Nicole is a woman in her fifties, neatly dressed with a radiant smile. She currently works as a receptionist and soon will begin a public-facing job for a government agency.
She’s also been living with mental illness for almost two decades.
It started in the early 2000s when her great-grandmother, who had raised her like a mom, died. Nicole had tried to take care of her, but with children of her own,“I couldn’t juggle everything,” she said. “She went into a nursing home. And it broke my heart because she raised me and I felt like I should do that for her.”
When she died, Nicole found she couldn’t cope. She was diagnosed with schizophrenia and went through a very rough time. “I have been in every facet of mental illness life there is,” she explained. “I’ve walked the streets with no shoes on. I’ve been on almost every mental ward in New York City.”
She wound up getting court-ordered treatment from our Assertive Community Treatment (ACT) team, which supports people with serious mental illness to live in the community. With healthcare providers, social workers and case managers visiting multiple times a week, her situation stabilized.
“They came to my house, they gave me my medications, they helped me deal with my finances. And they helped me with my children, getting them into services and everything.”
She became close with the then-director of ACT, Alison Arthur. “We would eat together, and socialize, and she became a very good confidant of mine,” she recalled. “And through that, I learned that I had to really find a way to make my life better.”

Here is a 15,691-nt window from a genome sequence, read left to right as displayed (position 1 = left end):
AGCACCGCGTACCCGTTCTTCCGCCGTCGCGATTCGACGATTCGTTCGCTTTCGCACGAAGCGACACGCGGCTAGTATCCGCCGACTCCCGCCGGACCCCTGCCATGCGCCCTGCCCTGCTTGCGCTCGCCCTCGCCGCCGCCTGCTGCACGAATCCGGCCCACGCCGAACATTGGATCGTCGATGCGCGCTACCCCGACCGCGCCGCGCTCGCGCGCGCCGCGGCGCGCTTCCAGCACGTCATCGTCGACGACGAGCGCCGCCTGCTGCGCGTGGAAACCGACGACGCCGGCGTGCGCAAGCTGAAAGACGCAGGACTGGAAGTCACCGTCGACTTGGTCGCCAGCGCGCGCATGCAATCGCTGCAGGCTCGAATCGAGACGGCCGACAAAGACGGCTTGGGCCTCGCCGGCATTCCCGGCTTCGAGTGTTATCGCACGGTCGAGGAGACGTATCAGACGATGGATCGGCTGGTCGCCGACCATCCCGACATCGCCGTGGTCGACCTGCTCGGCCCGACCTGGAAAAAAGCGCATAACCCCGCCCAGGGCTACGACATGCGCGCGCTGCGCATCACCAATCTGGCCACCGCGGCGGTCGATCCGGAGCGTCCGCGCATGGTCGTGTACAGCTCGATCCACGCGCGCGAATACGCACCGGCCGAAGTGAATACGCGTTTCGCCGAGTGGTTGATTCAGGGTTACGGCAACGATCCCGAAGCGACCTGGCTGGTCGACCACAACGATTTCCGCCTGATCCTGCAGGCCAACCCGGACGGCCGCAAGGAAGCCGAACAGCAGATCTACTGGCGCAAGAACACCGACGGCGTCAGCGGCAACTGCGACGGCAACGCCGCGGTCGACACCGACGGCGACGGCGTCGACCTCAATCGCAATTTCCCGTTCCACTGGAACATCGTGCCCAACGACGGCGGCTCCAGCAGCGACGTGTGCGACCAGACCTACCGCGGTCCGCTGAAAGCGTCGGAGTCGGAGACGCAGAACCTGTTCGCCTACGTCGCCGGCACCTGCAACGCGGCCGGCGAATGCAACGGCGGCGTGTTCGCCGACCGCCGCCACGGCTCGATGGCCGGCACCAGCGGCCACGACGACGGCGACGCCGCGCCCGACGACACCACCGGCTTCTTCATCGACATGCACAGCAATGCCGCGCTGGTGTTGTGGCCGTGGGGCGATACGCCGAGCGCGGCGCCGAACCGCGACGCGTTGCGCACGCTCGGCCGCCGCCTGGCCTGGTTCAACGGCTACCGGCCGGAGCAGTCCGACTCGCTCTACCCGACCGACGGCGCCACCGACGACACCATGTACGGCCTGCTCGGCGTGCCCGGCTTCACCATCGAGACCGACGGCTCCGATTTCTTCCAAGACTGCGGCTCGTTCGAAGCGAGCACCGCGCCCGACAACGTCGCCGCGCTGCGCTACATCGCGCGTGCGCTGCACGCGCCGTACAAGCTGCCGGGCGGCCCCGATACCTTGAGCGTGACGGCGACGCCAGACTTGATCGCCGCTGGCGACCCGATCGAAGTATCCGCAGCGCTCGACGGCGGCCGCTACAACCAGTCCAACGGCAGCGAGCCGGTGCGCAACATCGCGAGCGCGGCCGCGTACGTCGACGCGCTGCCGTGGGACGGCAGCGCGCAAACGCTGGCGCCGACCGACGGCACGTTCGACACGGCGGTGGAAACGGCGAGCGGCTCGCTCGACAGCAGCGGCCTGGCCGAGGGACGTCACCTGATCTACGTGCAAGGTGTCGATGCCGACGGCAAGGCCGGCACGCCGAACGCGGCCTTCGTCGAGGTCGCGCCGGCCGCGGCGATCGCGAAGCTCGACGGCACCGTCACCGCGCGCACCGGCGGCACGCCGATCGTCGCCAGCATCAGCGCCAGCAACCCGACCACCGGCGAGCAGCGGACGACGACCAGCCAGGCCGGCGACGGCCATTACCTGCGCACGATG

After leaving New York for a while to help raise her grandchild, she moved back determined to re-enter the workforce. She called Debby Kaplan of our TOP Opportunities (TOPOP) program, whom she had met earlier through ACT. She entered TOPOP and began working at Goddard.
“And slowly but surely, I started piecing my life back together,” she recalled. “I became independent. I learned skills—I learned Microsoft Office, I learned Excel spreadsheets, I learned scanning. I learned copying, answering telephones, and handling situations.”
As her confidence grew, she began working with her TOPOP Employment Specialist to apply for other jobs. Landing a position with a government agency was no cakewalk. In interviews and documentation, she had to go over the details of the last two decades.
“I was really leery because I didn’t want my mental illness to come out. But I addressed it. I was feeling a little emotional because it was hard to dig back into my past. But I’m getting through it, and now I feel really good.”
Nicole has a message for others learning to live and even thrive with mental illness: Invest in yourself. Take advantage of any help you can get—but never stop relying on your own abilities and ambition.
“I want people to know that it’s possible to have mental illness and still be able to get in the mainstream of life. Whether you’ve been in a group home, whether you’ve been arrested or neglected, you can propel yourself to achieve your goals,” she said.
“I just want them to know it is possible.”
While Goddard Riverside believes mental health should be viewed the same way as all other kinds of health, we realize people with mental health issues unfairly face discrimination. We are not using Nicole’s last name and photo at her request.